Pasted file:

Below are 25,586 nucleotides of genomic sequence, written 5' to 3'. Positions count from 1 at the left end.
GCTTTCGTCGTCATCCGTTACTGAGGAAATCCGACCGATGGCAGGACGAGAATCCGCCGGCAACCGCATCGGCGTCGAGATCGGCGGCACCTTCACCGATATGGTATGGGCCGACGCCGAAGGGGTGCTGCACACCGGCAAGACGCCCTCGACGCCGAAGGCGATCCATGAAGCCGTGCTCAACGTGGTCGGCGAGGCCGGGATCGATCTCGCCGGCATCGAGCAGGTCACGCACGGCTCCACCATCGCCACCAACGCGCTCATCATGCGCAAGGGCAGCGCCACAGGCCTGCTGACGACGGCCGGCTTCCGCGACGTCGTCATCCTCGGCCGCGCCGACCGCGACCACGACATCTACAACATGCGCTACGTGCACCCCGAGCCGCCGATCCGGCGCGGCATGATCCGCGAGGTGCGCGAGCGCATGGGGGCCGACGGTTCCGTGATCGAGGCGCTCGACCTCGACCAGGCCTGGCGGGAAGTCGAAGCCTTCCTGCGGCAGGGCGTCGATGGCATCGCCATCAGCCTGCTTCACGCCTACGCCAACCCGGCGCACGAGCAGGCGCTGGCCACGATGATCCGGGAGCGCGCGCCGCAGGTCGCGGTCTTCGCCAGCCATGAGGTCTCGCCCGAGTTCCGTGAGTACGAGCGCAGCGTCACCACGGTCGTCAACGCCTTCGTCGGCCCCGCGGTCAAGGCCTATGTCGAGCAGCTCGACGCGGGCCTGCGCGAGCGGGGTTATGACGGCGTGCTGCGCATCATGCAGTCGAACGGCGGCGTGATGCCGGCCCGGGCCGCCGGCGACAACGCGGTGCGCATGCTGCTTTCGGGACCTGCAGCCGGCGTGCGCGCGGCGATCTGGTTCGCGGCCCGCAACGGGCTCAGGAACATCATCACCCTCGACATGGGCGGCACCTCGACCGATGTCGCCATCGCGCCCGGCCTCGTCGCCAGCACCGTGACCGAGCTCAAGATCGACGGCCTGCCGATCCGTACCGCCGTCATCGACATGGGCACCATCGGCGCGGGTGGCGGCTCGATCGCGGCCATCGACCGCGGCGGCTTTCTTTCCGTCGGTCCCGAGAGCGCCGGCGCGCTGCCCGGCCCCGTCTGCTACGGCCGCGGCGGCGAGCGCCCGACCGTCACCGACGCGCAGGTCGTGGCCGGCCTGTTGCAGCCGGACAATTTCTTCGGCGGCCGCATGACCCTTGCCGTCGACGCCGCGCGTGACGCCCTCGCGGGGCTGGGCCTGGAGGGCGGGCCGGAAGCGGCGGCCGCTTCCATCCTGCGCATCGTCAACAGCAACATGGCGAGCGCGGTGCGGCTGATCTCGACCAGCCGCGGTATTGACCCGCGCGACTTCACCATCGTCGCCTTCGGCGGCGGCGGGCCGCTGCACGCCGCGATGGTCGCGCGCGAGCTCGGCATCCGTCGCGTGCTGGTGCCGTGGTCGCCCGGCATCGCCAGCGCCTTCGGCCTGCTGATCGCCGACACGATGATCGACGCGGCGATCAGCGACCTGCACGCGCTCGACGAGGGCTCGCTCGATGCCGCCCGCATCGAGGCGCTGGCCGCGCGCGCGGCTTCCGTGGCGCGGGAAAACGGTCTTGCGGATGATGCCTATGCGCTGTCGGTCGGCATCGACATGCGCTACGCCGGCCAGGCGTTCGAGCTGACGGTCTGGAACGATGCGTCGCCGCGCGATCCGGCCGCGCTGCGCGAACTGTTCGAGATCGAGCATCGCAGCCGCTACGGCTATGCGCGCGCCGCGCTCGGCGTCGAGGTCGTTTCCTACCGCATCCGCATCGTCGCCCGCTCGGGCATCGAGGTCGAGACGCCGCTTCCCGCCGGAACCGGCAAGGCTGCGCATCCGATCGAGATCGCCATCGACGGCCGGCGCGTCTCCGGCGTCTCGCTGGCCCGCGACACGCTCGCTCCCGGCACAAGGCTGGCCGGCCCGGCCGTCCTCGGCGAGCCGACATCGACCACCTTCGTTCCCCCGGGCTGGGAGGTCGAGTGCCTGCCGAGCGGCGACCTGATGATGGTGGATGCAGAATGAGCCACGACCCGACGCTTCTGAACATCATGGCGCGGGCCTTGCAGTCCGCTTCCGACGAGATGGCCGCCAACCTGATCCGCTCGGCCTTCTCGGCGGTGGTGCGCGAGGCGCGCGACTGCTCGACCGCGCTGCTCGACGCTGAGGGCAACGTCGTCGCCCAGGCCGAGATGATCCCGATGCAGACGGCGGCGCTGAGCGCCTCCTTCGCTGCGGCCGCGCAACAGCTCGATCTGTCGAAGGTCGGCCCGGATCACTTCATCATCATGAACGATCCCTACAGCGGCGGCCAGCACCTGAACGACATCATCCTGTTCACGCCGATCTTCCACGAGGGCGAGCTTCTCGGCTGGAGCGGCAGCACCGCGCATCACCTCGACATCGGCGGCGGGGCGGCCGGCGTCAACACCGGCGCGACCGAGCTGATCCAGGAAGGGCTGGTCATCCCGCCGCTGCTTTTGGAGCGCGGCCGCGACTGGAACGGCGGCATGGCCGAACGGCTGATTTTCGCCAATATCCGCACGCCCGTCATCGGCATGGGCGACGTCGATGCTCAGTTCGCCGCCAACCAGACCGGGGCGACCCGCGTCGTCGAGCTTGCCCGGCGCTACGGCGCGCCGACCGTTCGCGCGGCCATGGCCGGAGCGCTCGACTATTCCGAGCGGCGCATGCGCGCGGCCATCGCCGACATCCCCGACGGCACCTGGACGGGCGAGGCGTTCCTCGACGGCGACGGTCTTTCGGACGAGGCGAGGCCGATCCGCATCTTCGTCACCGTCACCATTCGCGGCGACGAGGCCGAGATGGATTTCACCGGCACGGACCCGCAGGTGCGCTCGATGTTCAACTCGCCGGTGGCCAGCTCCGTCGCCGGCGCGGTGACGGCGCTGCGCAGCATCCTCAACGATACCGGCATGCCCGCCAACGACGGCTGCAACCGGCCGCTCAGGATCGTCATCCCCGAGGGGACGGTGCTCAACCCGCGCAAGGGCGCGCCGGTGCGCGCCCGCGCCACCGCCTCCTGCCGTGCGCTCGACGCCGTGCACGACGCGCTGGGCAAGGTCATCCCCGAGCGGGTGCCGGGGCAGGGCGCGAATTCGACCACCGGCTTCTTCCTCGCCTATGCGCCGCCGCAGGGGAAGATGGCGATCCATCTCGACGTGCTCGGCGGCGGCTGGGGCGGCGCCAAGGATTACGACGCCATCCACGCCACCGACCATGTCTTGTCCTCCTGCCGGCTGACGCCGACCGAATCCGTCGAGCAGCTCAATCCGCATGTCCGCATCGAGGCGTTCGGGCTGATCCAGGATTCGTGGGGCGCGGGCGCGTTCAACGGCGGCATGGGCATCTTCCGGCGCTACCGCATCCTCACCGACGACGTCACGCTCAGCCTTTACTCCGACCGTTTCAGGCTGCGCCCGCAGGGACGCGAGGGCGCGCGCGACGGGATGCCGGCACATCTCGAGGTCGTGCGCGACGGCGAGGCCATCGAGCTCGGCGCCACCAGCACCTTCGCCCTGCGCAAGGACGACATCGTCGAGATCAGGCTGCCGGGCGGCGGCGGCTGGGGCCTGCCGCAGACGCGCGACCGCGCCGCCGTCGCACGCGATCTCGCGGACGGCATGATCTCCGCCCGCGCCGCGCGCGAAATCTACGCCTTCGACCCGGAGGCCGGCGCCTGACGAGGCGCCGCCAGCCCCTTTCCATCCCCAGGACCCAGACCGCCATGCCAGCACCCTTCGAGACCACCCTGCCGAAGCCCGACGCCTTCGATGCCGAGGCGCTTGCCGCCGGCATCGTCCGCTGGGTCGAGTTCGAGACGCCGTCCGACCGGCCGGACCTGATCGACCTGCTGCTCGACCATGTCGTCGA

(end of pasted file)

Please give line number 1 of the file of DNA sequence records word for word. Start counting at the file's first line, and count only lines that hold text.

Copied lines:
Below are 25,586 nucleotides of genomic sequence, written 5' to 3'. Positions count from 1 at the left end.